PH seeks US help on N. Korea rocket
MANILA, Philippines - The Philippine government said Thursday it anticipated US help to track a North Korean long-range rocket, part of which is expected to land off the Philippines.
"Of course we need the help of the United States to monitor the path because we don't have that capability," Defense Secretary Voltaire Gazmin told reporters.
"But with our alliances, we will be provided with the necessary information. We should know the details so that we will know how to inform and warn our people who will be in the (rocket's) path," he said.
North Korea announced last week it would launch the rocket to place a satellite in orbit between April 12 and 16, insisting it was for peaceful space research.
But the United States and other nations see the launch as a disguised ballistic missile test, and say that it would breach a UN ban on North Korean missile launches.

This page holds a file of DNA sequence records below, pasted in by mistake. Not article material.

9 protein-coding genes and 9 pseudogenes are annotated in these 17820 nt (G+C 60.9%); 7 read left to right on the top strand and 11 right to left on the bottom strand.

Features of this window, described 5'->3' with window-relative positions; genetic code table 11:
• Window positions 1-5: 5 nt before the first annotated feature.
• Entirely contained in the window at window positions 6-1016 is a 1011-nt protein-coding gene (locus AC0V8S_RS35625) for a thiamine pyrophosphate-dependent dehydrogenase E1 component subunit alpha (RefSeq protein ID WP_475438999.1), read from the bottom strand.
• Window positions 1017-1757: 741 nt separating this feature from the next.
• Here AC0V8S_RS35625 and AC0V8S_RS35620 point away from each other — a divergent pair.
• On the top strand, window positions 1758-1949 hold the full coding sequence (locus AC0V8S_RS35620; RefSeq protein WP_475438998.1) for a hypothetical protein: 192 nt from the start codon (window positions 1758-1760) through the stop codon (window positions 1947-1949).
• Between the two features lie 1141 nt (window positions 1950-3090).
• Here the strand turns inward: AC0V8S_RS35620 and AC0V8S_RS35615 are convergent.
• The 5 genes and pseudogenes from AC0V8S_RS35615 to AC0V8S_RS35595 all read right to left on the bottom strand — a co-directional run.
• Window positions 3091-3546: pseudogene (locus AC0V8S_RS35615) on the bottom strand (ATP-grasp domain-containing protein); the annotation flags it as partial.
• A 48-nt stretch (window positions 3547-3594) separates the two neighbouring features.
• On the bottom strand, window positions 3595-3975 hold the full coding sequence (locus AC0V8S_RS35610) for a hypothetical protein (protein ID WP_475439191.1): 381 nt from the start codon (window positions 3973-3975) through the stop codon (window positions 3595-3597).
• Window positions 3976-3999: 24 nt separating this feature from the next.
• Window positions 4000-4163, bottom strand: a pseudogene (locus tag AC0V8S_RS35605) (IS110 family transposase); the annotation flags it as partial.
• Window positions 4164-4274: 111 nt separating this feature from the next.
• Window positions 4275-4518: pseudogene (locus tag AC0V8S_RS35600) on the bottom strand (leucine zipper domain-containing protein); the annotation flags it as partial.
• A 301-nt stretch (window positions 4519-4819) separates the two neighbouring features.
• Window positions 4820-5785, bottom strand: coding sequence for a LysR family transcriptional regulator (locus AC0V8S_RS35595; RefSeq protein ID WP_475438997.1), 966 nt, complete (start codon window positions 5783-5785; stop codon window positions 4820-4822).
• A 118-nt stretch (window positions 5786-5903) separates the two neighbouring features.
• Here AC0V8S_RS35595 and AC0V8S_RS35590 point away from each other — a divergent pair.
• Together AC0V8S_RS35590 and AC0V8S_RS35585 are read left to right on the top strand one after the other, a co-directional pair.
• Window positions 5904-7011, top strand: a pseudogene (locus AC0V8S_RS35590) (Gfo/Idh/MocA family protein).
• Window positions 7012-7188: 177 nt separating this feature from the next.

A previous North Korean long-range rocket in 2009 flew over Japanese territory and the boosters landed safely in waters off Japan.
In a letter to the UN's International Maritime Organization, North Korea said the second stage of its latest rocket was expected to splash down 190 kilometers (118 miles) east of the northern Philippines.
The first stage of the rocket would fall about 140 kilometers off South Korea's west coast, in international waters between China and the South, the letter said.
On Wednesday, the Philippine government joined its US and South Korean allies in criticizing North Korea's planned launch, calling it "unacceptable".
"The Philippine military is ready to coordinate with its US counterpart in the monitoring of the planned launch," the Foreign Department said in a separate statement.